Earlier in the Spring I spent a Saturday morning at the new football stadium in Katy, Texas listening to football coaches speak about various aspects of the sport. That’s right, in January, high school football coaches get together to talk football… for fun.
The speakers presented their philosophies of offense or defense and talked about schemes and personnel. I loved how, universally, they were: bright, confident, and eager to share their knowledge.
Just like with teachers, collaboration helps grow the profession. Coaches know the importance of sharing insight. Its something I love and appreciate about the profession.
One speaker, from a school down here by us, presented on the topic of “Tempo.”
Tempo is the offenses ability to change how fast or how slow they snap the football. In layman’s terms, its a way for an offense to give themselves an advantage over the defense and can be brutally effective when used to full effect. Often times, tempo can dictate who is going to win or lose a contest.
The same can be true in our classrooms.
Often times, I find myself racing along, pushing the students through this concept or that; when necessary circling back around to re-teach when needed or tie-in an idea that supports our current work. I like to think of workshop pedagogy as weaving a tapestry made of many different threads of many different types and colors. Sometimes we pull in this string or that one. Whichever combination of threads that most effectively addresses our students’ needs.
I’m continuously amazed at how well the students facilitate this complexity in their learning.
Penny Kittle and Kelly Gallagher talked about their process in ” target=”_blank” rel=”noopener”>this amazing podcast. They explain it far better than I ever could.
I am a big believer in using momentum in my instruction. When the students see success in their literacy, I want to capitalize on those feelings of success by moving on to the next idea quickly. Any lull or pause in our movement forward is an opportunity to stop and lose focus. I don’t like “catch up days.” Every day, in my mind, we should move our literacy forward.
What I don’t do often enough, is take a deep breath and slow down. I’ve found, this year, that I don’t take time to do the “fun” workshop activities. I’m talking about activities that build morale and allow the kids to laugh and, dare I say it…. play.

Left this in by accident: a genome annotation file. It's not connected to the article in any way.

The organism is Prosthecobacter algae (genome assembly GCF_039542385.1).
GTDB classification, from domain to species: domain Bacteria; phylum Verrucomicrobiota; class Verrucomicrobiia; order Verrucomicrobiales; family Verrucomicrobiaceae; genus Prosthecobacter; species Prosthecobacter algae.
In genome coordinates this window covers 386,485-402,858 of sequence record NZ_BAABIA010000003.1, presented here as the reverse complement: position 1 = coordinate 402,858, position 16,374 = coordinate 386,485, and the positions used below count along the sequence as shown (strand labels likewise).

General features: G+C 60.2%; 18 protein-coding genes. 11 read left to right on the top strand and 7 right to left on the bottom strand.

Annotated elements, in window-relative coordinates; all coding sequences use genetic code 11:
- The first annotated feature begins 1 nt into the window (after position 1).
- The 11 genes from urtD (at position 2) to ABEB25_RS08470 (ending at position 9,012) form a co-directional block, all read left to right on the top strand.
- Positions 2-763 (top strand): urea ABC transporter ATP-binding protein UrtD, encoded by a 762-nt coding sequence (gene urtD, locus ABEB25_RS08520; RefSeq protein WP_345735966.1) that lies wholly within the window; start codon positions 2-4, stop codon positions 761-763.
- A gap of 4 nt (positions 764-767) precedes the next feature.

When they get to approach an activity as “play,” they can find success they haven’t found before:
Or they might find a fun way to learn its okay to come up a little short:
Either way, they are engaged in facilitating their own growth!!!
The assessments I’ve asked them to complete show me so many gaps in their skill sets that I can’t ever find enough time to address them all. But being hard-headed and driving forward without ever taking a moment to relax, we miss out on some of the fun that workshop can facilitate.
I have quantitative data that shows my students are reading and writing more than my previous senior classes and I have the anecdotal information they share with me about reading and writing more than any previous year in their education. This is important to consider and it is valuable data to analyze as I work towards the end of this year and start thinking about next year.
The data tells me something else. My students are burned out. They are done; not just with their writing and reading, but with their thinking. Maybe I moved them too fast through our work in the fall and early spring. Maybe the world they exist in is so far removed from the one I experienced at that age, that I have no real understanding of their stress levels.
I have to ask myself, what am I trying to accomplish and can I get that done operating the way I operate right now.
“Tempo,” I tell myself, “slow down.”
I have to do a better job keeping our tempo in mind as we finish out their high school education.
I’ll mix in more Poet Moments. I’ll take more time to let them explore their own voices through narrative work that isn’t for a grade and is for fun. I’ll change the mode from individual drafting of language to more group feedback. Generally, I’ll ratchet down the intensity of our work and lighten up on the speed with which we attack it.
What are some of the “fun” workshop activities that I can mix into my lesson plans that still hold value and have rigor?
Charles Moore is currently reading Before We Were Yours and The Glass Sword. He spends his newly freed up afternoons waiting to get his kids off the bus and tending to his beloved pool. He just completed the GRE and hopes to start graduate school in the fall at U of H. One more thing, he recently took his Student Council class to a ropes course leadership facility and it was one of the best days of his teaching career. Two of the many videos he took are included in this post.